Saturday, April 19, 2008

Hiring technique: "the blitz"

So I like to think that I have become good at hiring people. I'm definitely not bad at it. Over the past couple years I have generally been good at hiring people who are way smarter than me. That's what you do when you are a Lean manager and you aren't stupid or insecure.

My techniques are not magic, but they seem to be quite different than how I see lots of managers/companies operating.

If you have determined that you truly need to hire someone, that generally means that your team is hurting - it needs resources that it doesn't have - at some level you are already failing. Your #1 mission as a Lean manager is to protect the team and to get it the stuff it needs to be successful. Once you are in this position, barring a crisis, you have no task that is more important than filling the position with the most qualified person you can find as quickly as possible.

So my co-worker Ed termed what I do yesterday, "the blitz". Here is generally how it works:

Step 1: Collect Qualified Peeps
  • Check your network for a trusted person.
  • If FAIL, post job to the places the kewl kids are. Examples here and here
  • If FAIL, post job to craigslist and batten down the hatches - you are going to get inundated with qualified and unqualified people contacting you. DO NOT put your phone number on these job postings.
  • If FAIL, do WHATEVER YOU NEED TO DO to find qualified candidates. Get creative, clocks tickn'.
Step 2: Quick Vetting
  • Pick the ones that look like they are truly talented and passionate.
  • Schedule in person interview for today or tomorrow
  • Short list.
Step 3. Homework Torture Test
  • Give the short list candidates a homework assignment. Something they can do in a couple of hours that will make it abundantly clear who is the most talented & the best fit.
Step 4. Second Opinion
  • Define decision making rules so everybody on the team understands how the decision will be made (e.g., unanimous vote, majority, or defer decision to manager for expediency and efficiency)
  • Depending on the position, pick one, more, or all people from the team to interview the finalists after they have reviewed the homework results for fit, talent, and passion.
  • Gather feedback
Step 5. Pick, yer done or Rinse and Repeat if FAIL

I think the only major difference compared to typical hiring practices is in how I do this. I go all in. It's a blitz. When I'm in this mode, I generally do it 8-12 hours a day until I'm done. I can generally wrap up hiring someone in <= 2 weeks from start to finish. And the results generally speak for themselves. This technique works great for me as the "hiring manager" and for job candidates.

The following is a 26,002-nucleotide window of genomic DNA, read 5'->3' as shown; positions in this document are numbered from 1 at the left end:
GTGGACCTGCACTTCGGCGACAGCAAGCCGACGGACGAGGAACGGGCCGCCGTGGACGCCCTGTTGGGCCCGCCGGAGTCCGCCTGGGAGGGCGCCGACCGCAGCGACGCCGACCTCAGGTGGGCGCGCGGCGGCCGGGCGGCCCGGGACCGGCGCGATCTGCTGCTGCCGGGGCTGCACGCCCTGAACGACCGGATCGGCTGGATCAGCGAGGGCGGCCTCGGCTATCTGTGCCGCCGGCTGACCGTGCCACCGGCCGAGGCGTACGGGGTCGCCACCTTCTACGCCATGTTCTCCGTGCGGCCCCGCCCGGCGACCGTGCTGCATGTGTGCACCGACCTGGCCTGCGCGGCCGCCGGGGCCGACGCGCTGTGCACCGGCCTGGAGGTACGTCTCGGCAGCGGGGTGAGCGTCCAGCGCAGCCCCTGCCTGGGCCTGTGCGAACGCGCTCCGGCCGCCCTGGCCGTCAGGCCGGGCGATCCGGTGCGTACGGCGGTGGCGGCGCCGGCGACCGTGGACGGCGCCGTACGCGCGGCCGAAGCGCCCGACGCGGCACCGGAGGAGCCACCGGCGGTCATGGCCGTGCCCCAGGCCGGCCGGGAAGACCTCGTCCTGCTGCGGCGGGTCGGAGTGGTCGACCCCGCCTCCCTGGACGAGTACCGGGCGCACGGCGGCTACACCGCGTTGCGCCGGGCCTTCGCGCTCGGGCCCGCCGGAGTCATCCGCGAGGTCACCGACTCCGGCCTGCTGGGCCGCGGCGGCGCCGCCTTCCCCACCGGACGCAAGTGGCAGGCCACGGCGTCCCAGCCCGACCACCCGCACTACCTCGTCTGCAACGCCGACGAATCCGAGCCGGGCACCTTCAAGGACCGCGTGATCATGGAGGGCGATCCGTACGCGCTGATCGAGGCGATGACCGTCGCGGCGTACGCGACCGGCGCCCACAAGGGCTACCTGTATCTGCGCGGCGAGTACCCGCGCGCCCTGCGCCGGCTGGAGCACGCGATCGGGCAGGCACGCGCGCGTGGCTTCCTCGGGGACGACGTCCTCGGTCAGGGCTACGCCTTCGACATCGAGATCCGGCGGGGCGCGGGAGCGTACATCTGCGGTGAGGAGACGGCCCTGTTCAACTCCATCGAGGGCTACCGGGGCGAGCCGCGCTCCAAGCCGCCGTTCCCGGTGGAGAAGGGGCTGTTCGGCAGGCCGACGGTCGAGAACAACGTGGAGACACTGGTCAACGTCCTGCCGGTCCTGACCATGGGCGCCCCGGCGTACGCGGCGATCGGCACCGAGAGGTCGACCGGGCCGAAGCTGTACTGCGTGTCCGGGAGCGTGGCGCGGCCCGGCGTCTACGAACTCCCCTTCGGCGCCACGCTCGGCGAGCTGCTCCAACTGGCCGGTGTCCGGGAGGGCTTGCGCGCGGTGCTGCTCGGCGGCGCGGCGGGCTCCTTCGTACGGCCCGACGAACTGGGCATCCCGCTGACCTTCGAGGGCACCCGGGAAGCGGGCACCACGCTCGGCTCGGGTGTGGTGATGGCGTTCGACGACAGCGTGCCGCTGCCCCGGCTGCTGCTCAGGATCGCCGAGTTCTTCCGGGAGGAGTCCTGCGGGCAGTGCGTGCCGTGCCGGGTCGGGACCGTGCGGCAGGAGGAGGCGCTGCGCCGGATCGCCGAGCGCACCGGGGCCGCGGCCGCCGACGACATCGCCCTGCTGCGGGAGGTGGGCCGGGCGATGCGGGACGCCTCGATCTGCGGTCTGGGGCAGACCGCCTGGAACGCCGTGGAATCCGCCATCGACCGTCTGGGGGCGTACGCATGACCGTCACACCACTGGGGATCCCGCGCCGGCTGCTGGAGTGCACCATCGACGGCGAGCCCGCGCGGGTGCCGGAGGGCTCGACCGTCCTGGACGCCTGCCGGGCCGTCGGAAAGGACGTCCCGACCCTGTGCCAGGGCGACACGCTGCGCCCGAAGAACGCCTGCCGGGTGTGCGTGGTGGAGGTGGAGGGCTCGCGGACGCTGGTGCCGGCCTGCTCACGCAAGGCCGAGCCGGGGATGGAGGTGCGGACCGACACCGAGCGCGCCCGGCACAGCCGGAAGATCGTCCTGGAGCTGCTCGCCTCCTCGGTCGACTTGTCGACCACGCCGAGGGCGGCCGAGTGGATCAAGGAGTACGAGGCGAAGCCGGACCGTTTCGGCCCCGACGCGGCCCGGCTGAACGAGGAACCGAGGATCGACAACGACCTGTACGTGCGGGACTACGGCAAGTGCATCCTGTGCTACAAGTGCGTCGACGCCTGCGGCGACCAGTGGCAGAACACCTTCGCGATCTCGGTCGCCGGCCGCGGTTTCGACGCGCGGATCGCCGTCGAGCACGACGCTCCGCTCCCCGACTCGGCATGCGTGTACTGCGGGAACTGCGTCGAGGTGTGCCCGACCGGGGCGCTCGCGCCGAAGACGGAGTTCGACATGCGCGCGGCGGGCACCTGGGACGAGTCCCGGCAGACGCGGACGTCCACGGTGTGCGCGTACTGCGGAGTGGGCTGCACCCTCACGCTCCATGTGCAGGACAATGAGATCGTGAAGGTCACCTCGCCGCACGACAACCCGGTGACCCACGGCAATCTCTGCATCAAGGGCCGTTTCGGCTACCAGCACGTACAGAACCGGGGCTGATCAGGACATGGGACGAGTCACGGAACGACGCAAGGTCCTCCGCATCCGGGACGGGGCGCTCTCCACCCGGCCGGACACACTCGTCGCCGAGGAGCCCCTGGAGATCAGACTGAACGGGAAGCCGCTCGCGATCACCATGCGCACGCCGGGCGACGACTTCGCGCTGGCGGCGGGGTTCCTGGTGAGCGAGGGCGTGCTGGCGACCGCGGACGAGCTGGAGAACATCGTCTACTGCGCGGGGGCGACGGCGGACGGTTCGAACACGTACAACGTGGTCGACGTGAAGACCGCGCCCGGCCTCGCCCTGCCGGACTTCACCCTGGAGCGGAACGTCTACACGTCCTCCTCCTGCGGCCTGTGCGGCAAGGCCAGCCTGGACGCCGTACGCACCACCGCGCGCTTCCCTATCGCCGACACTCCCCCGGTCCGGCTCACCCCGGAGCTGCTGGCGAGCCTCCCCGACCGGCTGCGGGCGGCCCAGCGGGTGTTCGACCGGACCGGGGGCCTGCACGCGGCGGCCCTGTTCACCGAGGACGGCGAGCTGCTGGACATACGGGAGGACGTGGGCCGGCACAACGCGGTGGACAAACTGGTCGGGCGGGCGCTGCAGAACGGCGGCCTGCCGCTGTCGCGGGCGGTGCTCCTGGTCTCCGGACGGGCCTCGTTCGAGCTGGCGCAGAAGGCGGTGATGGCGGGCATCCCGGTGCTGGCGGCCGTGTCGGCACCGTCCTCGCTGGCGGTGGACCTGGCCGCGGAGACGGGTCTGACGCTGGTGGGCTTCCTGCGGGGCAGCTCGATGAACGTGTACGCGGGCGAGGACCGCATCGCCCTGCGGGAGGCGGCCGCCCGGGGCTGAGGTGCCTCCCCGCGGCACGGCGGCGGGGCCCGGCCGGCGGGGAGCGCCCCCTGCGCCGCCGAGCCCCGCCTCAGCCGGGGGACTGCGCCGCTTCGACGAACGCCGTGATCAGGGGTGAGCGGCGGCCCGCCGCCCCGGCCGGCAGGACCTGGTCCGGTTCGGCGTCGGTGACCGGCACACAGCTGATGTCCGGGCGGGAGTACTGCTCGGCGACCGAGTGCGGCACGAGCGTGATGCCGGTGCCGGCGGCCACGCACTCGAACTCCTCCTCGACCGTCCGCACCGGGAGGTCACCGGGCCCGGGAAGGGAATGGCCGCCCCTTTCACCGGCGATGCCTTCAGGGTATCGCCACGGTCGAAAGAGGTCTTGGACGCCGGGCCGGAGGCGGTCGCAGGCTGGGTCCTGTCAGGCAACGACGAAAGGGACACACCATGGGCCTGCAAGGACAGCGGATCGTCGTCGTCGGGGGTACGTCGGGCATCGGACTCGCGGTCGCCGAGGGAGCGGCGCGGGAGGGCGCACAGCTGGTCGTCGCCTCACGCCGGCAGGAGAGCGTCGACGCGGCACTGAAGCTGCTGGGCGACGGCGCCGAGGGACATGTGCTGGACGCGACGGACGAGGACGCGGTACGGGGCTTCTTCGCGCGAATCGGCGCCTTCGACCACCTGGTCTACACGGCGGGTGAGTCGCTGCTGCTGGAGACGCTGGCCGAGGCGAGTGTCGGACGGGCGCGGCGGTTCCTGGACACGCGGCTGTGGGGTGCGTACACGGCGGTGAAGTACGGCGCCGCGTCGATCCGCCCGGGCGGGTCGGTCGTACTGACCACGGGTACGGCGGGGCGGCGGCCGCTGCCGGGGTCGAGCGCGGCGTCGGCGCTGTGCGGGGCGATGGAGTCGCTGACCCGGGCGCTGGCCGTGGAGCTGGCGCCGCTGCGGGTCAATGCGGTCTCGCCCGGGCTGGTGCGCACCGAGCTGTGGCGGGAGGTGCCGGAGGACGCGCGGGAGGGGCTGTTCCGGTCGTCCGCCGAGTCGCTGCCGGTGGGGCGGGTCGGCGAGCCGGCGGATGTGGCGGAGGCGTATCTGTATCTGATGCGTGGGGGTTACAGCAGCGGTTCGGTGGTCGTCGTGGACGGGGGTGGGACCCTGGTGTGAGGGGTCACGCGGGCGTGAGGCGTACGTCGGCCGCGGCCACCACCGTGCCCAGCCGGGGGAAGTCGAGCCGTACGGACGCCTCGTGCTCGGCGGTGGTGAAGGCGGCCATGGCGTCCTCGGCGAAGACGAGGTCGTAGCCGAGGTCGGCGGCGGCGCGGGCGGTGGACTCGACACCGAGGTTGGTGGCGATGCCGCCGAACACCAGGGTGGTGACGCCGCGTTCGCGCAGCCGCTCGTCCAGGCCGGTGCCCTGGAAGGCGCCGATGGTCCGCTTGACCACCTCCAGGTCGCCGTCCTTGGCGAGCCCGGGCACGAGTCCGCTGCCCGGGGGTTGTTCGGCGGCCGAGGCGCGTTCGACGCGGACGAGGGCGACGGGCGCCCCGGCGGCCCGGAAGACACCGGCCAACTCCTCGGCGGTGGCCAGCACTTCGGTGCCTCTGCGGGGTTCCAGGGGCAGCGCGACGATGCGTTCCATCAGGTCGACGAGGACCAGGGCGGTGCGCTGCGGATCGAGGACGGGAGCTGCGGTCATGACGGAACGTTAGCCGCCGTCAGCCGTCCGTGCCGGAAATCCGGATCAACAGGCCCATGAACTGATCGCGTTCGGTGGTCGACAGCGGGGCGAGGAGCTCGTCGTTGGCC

Hiring people can be quick and painless or can drag on and on for weeks and months if you don't make it priority #1. While you have unfilled positions, you are continuing to fail (at some level). Your team is continuing to feel pain. Distraction grows and grows. Before you know it, your project is failing.

Anyway, this way works for me. Your mileage may vary.

Now next week I can get back to job #2 of a Lean manager: empowering the team/sharing leadership, staying out of the way, & adding real value off the critical path.

19-APR 9:30 PT: Updated with links to Lean SW Dev.


Sarge said...

I think it's different for contractors, but I doubt I'd ever take a job that gave me a homework assignment. It's busy-work that doesn't really tell you anything about how I'll do over the long-haul or as part of a team.

fuzzy said...

erm, I disagree. It isn't anything stupid, its just another form of interviewing. It gives people a chance to think. An interview is generally just a big spaz out for everybody anyway. A homework assignment let's the person actually think. You can't see how a person thinks anyway. IMHO, if you do not do this you will not know what you are hiring until the first task they complete. Your results may vary. Our assignments are totally legit. They aren't stupid programming puzzles or anything :)